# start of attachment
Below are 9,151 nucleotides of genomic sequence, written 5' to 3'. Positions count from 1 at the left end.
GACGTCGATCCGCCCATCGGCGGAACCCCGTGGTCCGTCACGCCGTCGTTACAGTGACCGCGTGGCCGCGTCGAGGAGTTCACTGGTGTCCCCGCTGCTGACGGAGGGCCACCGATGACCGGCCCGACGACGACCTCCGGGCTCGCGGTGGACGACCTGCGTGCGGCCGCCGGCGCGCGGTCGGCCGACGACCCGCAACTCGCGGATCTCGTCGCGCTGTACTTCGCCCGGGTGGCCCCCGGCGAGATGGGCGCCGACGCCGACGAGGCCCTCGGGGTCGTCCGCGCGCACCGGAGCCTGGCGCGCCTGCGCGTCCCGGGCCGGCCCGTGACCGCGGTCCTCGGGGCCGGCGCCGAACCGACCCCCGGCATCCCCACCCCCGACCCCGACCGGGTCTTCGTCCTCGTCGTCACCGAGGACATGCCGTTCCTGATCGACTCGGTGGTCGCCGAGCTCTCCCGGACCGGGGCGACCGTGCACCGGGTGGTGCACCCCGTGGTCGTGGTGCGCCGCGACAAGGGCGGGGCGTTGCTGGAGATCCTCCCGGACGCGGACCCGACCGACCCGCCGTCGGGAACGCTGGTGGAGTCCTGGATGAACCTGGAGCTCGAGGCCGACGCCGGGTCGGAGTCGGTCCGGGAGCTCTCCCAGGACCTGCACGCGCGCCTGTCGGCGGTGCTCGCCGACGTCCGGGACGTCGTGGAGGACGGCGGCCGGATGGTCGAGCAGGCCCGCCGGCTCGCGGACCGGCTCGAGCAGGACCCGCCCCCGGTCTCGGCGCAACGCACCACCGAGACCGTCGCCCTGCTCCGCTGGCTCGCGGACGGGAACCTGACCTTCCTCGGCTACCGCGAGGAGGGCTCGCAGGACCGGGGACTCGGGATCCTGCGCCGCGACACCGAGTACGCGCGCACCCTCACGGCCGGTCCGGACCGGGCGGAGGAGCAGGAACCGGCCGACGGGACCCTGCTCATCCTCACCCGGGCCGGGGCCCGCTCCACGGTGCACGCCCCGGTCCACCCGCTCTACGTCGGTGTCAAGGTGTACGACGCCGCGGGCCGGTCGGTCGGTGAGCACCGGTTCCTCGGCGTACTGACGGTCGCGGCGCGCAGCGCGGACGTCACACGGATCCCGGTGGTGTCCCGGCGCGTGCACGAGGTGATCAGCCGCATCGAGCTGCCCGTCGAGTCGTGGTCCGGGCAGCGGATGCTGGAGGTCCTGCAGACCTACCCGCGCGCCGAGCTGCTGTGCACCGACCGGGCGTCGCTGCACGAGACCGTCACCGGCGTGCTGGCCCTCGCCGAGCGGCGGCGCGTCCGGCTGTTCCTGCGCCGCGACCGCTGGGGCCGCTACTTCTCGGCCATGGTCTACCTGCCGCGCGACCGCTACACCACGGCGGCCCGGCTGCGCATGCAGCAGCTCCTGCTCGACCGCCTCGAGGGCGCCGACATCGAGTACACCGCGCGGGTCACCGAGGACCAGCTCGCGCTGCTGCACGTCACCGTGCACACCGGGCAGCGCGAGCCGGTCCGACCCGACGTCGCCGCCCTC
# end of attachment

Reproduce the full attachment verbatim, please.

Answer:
Below are 9,151 nucleotides of genomic sequence, written 5' to 3'. Positions count from 1 at the left end.
GACGTCGATCCGCCCATCGGCGGAACCCCGTGGTCCGTCACGCCGTCGTTACAGTGACCGCGTGGCCGCGTCGAGGAGTTCACTGGTGTCCCCGCTGCTGACGGAGGGCCACCGATGACCGGCCCGACGACGACCTCCGGGCTCGCGGTGGACGACCTGCGTGCGGCCGCCGGCGCGCGGTCGGCCGACGACCCGCAACTCGCGGATCTCGTCGCGCTGTACTTCGCCCGGGTGGCCCCCGGCGAGATGGGCGCCGACGCCGACGAGGCCCTCGGGGTCGTCCGCGCGCACCGGAGCCTGGCGCGCCTGCGCGTCCCGGGCCGGCCCGTGACCGCGGTCCTCGGGGCCGGCGCCGAACCGACCCCCGGCATCCCCACCCCCGACCCCGACCGGGTCTTCGTCCTCGTCGTCACCGAGGACATGCCGTTCCTGATCGACTCGGTGGTCGCCGAGCTCTCCCGGACCGGGGCGACCGTGCACCGGGTGGTGCACCCCGTGGTCGTGGTGCGCCGCGACAAGGGCGGGGCGTTGCTGGAGATCCTCCCGGACGCGGACCCGACCGACCCGCCGTCGGGAACGCTGGTGGAGTCCTGGATGAACCTGGAGCTCGAGGCCGACGCCGGGTCGGAGTCGGTCCGGGAGCTCTCCCAGGACCTGCACGCGCGCCTGTCGGCGGTGCTCGCCGACGTCCGGGACGTCGTGGAGGACGGCGGCCGGATGGTCGAGCAGGCCCGCCGGCTCGCGGACCGGCTCGAGCAGGACCCGCCCCCGGTCTCGGCGCAACGCACCACCGAGACCGTCGCCCTGCTCCGCTGGCTCGCGGACGGGAACCTGACCTTCCTCGGCTACCGCGAGGAGGGCTCGCAGGACCGGGGACTCGGGATCCTGCGCCGCGACACCGAGTACGCGCGCACCCTCACGGCCGGTCCGGACCGGGCGGAGGAGCAGGAACCGGCCGACGGGACCCTGCTCATCCTCACCCGGGCCGGGGCCCGCTCCACGGTGCACGCCCCGGTCCACCCGCTCTACGTCGGTGTCAAGGTGTACGACGCCGCGGGCCGGTCGGTCGGTGAGCACCGGTTCCTCGGCGTACTGACGGTCGCGGCGCGCAGCGCGGACGTCACACGGATCCCGGTGGTGTCCCGGCGCGTGCACGAGGTGATCAGCCGCATCGAGCTGCCCGTCGAGTCGTGGTCCGGGCAGCGGATGCTGGAGGTCCTGCAGACCTACCCGCGCGCCGAGCTGCTGTGCACCGACCGGGCGTCGCTGCACGAGACCGTCACCGGCGTGCTGGCCCTCGCCGAGCGGCGGCGCGTCCGGCTGTTCCTGCGCCGCGACCGCTGGGGCCGCTACTTCTCGGCCATGGTCTACCTGCCGCGCGACCGCTACACCACGGCGGCCCGGCTGCGCATGCAGCAGCTCCTGCTCGACCGCCTCGAGGGCGCCGACATCGAGTACACCGCGCGGGTCACCGAGGACCAGCTCGCGCTGCTGCACGTCACCGTGCACACCGGGCAGCGCGAGCCGGTCCGACCCGACGTCGCCGCCCTC